SME Bank stakeholder want court ruling sped-up

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Selma Ikela

WINDHOEK – An SME Bank stakeholder pleads with government to urge the Supreme Court to speed up the hearing because they need to know who will take over the bank.

Fidel Iipumbu the stakeholder supporting ex-SME Bank staff who demonstrated last week says the Bank closure damaged his business.

“I am owing money and my business has been damaged. I cannot do anything because of the court case,” Iipumbu noted.
Iipumbu stated that if the bank is not liquidated and is returned back in the hands of the minority shareholders, they will sue the bank through their Service Level Agreement (SLA) and attach the bank’s assets if necessary.
“Clients would withdraw their money immediately because the bank will be in further distress. We can never trust them again,” he noted.

Iipumbu invested in the project he collaborated with SME Bank. He said in 2015 they started implementing the project; they set up the system and integrated their system with the bank’s core system.

Iipumbu received a Payment Certificate from Payment Association of Namibia (PAN) as a system operator, SME Bank and Mobitek entered into a service level agreement to provide a fuel card and fleet solution to the public and private clients.

SME Bank was expected to launch the card by Bank of Namibia in April 2017 and was due to launch the product in the same month.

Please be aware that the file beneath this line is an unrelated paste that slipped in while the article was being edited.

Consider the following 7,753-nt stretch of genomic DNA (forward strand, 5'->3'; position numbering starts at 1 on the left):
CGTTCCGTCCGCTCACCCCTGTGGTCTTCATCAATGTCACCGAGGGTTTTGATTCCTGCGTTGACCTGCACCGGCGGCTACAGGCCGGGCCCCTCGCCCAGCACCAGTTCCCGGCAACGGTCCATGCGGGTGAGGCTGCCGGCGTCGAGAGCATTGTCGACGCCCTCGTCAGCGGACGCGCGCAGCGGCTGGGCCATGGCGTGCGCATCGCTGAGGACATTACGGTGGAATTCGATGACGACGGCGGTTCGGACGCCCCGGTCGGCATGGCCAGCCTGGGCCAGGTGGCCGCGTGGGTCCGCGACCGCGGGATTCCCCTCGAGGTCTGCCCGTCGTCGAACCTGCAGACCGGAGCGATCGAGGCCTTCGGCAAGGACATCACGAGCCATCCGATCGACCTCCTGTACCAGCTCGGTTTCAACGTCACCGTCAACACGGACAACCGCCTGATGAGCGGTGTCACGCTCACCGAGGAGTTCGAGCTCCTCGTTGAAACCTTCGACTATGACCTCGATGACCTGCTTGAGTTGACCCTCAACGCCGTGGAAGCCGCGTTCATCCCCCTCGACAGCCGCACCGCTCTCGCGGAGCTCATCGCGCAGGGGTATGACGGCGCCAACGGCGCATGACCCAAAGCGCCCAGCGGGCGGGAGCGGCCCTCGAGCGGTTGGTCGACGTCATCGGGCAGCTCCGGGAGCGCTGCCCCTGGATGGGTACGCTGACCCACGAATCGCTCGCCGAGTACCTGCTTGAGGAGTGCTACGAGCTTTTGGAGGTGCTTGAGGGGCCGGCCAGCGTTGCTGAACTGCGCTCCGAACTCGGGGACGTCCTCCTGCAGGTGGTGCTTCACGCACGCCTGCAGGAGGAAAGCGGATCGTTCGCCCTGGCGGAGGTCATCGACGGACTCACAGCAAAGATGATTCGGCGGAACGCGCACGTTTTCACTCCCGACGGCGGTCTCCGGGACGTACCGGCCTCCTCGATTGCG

According to Iipumbu, the card would have benefitted the service station owners by eliminating interchange fees charged by international branded cards and fraud associated with the old card system.

However, the project could not be launched after Bank of Namibia placed the bank under curatorship because the banks management unwisely invested about N$ 200 million abroad which remains unaccounted for.
About 208 employees lost their jobs following the bank’s closure.

Iipumbu added that he also found himself in a sinking ship and they learnt about the bank in the media.
In addition, Iipumbu believes government should have owned SME Bank 100 per cent like Agribank and Development Bank of Namibia, which are a major success.

“Government’s idea to create SME Bank was a bright one. Since Namibia does not have any black owned banks like other African countries, it was the right approach to start addressing economic freedom. I am convinced that economic freedom is unattainable without the majority of people participating in key economic infrastructures like banks,” he stated.

He said government as a major shareholder and funder had every right to appoint its own representative at executive management positions like finance to look after peoples’ interest.
“It is painful as a Namibian, black, coloured or white especially those who worked at SME Bank to have our dignity violated by foreigners.”

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